Assessment of laryngeal view: percentage of glottic opening score vs Cormack and Lehane grading

Can J Anaesth. 1999 Oct;46(10):987-90. doi: 10.1007/BF03013137.


Purpose: To examine the intra- and inter-rater reliability of two methods that categorize laryngeal view during direct laryngoscopy, the Cormack-Lehane grading system and a new scale, the percentage of glottic opening (POGO) scale.

Methods: Seven anesthesiologists from the University of Pennsylvania Health System viewed 25 identical pairs of slides of laryngeal views during direct laryngoscopy. Each anesthesiologist rated the 50 slides for both Cormack-Lehane grades and POGO scores. The latter CL replaces grades 1 and 2 C-L grades with a percentage of glottic opening: the POGO score. Inter and intra-physician reliability for the Cormack-Lehane grades were determined using the kappa statistic analysis, comparison of POGO scores was performed using the intraclass correlation coefficients (rI).

Results: The POGO score had a better inter and intra-physician reliability than the Cormack-Lehane grading system. The intra-physician reliability for the POGO score was very good with an average interclass rI value of 0.88. The inter-physician score was good with a rI of 0.73. The Cormack-Lehane grading system had excellent intra-physician concordance (average kappa = 0.83.) but the inter-physician reliability was poor (kappa = 0.16.)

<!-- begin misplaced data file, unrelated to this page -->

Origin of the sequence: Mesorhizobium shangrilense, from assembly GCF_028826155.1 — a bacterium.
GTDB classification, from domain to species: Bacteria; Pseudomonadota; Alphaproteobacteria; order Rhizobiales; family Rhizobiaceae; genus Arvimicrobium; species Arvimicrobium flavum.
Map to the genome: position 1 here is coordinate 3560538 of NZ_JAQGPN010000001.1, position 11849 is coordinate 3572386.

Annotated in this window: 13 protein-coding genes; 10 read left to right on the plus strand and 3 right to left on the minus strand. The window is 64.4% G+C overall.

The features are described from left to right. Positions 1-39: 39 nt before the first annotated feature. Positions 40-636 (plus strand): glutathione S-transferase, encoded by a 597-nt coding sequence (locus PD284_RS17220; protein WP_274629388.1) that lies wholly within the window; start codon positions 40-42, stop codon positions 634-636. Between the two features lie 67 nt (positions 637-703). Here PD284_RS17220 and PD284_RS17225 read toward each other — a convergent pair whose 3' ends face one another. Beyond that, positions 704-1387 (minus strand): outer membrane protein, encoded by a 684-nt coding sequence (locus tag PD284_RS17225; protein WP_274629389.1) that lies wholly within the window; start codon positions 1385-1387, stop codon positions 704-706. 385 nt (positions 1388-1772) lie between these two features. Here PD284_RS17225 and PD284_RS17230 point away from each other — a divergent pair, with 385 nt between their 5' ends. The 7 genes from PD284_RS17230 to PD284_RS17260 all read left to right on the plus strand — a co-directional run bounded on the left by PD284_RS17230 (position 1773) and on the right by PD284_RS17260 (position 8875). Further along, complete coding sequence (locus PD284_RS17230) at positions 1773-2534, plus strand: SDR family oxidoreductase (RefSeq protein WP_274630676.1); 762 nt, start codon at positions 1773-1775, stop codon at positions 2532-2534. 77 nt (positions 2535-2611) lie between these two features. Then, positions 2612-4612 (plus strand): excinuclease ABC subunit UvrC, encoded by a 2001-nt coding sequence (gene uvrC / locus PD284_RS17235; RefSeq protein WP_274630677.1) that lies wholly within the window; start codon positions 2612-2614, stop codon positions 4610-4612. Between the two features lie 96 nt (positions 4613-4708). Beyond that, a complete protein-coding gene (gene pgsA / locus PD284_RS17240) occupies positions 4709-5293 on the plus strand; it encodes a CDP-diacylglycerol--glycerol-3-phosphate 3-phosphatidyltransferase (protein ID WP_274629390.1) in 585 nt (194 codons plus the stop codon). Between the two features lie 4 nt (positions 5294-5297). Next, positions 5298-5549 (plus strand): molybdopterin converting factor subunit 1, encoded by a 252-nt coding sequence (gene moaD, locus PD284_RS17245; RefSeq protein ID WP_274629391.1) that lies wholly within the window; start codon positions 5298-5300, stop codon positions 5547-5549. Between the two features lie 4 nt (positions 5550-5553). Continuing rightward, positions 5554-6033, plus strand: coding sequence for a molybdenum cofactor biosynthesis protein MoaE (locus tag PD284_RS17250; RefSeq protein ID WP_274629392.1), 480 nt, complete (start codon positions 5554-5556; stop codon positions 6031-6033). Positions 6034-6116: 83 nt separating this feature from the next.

Conclusion: The Cormack-Lehane grading system has very poor inter-physician reliability. The lack of inter-physician reliability with Cormack-Lehane grading calls into question the results of previous studies in which different laryngoscopists used this method to assess laryngeal view. The POGO score appears to have good intra and inter-rater reliability. It has several theoretical advantages and may prove to be more useful for research studies in direct laryngoscopy.

Publication types

  • Comparative Study

MeSH terms

  • Glottis*
  • Humans
  • Intubation, Intratracheal / methods
  • Laryngoscopy / methods*
  • Larynx*
  • Observer Variation
  • Reproducibility of Results